According to new research led by Carnegie’s Moises Exposito-Alonso and published in Science. This means that it may already be too late to meet the United Nations’ stated goal of protecting 90 percent of the genetic diversity for each species by 2030, announced last year, and that we need to act quickly to prevent further losses.
A few hundred types of animals and plants have become extinct in the industrialized age and human activity has affected or shrunken half of the earth’s ecosystems, affecting millions of species. The partial loss of geographic reach is decreasing population size and may geographically prevent populations of the same species from interacting with each other. This has serious implications for an animal or plant’s genetic wealth and their ability to meet the challenges ahead climate change.
“When you take away or fundamentally alter parts of a species’ habitat, you limit the genetic wealth available to help those plants and animals adapt to changing conditions,” explains Exposito-Alonso, who is one of Carnegie’s prestigious Holds Staff Associate positions – recognizing early career excellence – and is also an assistant professor, courtesy of Stanford University.
Until recently, this important component has been overlooked in setting biodiversity conservation goals, but without a diverse pool of natural genetic mutations to draw on, species will be limited in their ability to accommodate changes in their geographic range. to survive.
In popular culture, mutations convey superpowers that defy the laws of physics. But in reality, mutations represent small, random natural variations in the genetic code that can positively or negatively affect an individual organism’s ability to survive and reproduce, passing the positive traits on to future generations.
As a result, the larger the pool of mutations a species can draw from, the more likely it is to stumble upon that happy mix that will help a species thrive despite the pressures caused by habitat loss, as well as changing temperature and precipitation patterns. ,” added Exposito-Alonso.
He and his collaborators wanted to develop a population genetics-based framework for evaluating the wealth of mutations available for a species within a given area.
They analyzed genomic data for more than 10,000 individual organisms from 20 different species to show that the terrestrial plant and animals live would already be at much greater risk of loss of genetic diversity than previously thought. Because the speed at which genetic diversity is recovered is much slower than that at which it is lost, the researchers consider it irreversible.
“The mathematical tool we tested in 20 species could be extended to make approximate conservation genetics projections for other species, even if we don’t know their genomes,” Exposito-Alonso concluded. “I think our findings can be used to evaluate and track the new global sustainability goals, but there is still a lot of uncertainty. We need to do a better job monitoring populations of species and developing more genetic tools.”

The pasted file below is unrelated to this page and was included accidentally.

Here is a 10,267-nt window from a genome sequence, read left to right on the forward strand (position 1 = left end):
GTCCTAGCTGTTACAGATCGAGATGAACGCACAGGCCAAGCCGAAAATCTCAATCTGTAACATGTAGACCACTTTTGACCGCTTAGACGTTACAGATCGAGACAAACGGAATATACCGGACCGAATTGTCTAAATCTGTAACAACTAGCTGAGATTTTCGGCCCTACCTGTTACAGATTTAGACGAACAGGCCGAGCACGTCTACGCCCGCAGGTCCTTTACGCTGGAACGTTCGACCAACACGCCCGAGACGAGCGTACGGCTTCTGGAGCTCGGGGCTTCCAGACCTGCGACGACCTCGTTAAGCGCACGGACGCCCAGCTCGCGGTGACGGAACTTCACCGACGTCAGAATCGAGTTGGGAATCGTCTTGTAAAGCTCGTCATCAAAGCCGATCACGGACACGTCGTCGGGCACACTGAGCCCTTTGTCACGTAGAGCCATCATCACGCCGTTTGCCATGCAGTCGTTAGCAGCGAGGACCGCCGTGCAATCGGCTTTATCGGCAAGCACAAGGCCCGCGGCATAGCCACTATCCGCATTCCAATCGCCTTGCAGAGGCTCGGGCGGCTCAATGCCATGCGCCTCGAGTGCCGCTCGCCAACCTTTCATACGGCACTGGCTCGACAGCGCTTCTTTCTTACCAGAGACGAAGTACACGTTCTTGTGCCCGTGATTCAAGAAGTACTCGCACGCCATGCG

“Moi took a bold, creative approach to explore a scientific question that is critical for policy makers and conservationists to understand whether they want to implement strategies that can address the coming challenges facing our world,” says Margaret McFall-Ngai, Director of Carnegie’s recently launched Division of Biosphere Sciences & Engineering. “This kind of intellectual courage is illustrative of the Carnegie model of going off the beaten track and the kind of work that characterizes our prestigious Staff Associate program.”
The research team included members of Exposito-Alonso’s lab — Lucas Czech, Lauren Gillespie, Shannon Hateley, Laura Leventhal, Megan Ruffley, Sebastian Toro Arana, and Erin Zeiss — as well as collaborators Tom Booker from the University of British Columbia; Christopher Kyriazis of UCLA; Patricia Lang, Veronica Pagowski, Jeffrey Spence and Clemens Weiss of Stanford University; and David Nogues-Bravo from the University of Copenhagen.
Moises Exposito-Alonso, Loss of Genetic Diversity in the Anthropocene, Science (2022). DOI: 10.1126/science.abn5642. www.science.org/doi/10.1126/science.abn5642
Carnegie Institute of Science
Quote: More than a tenth of the world’s terrestrial genetic diversity may have already been lost, says study (September 2022, Sept. 22) retrieved Sept. 22, 2022 from https://phys.org/news/2022-09-one-tenth- world- terrestrial-genetic-diversity.html
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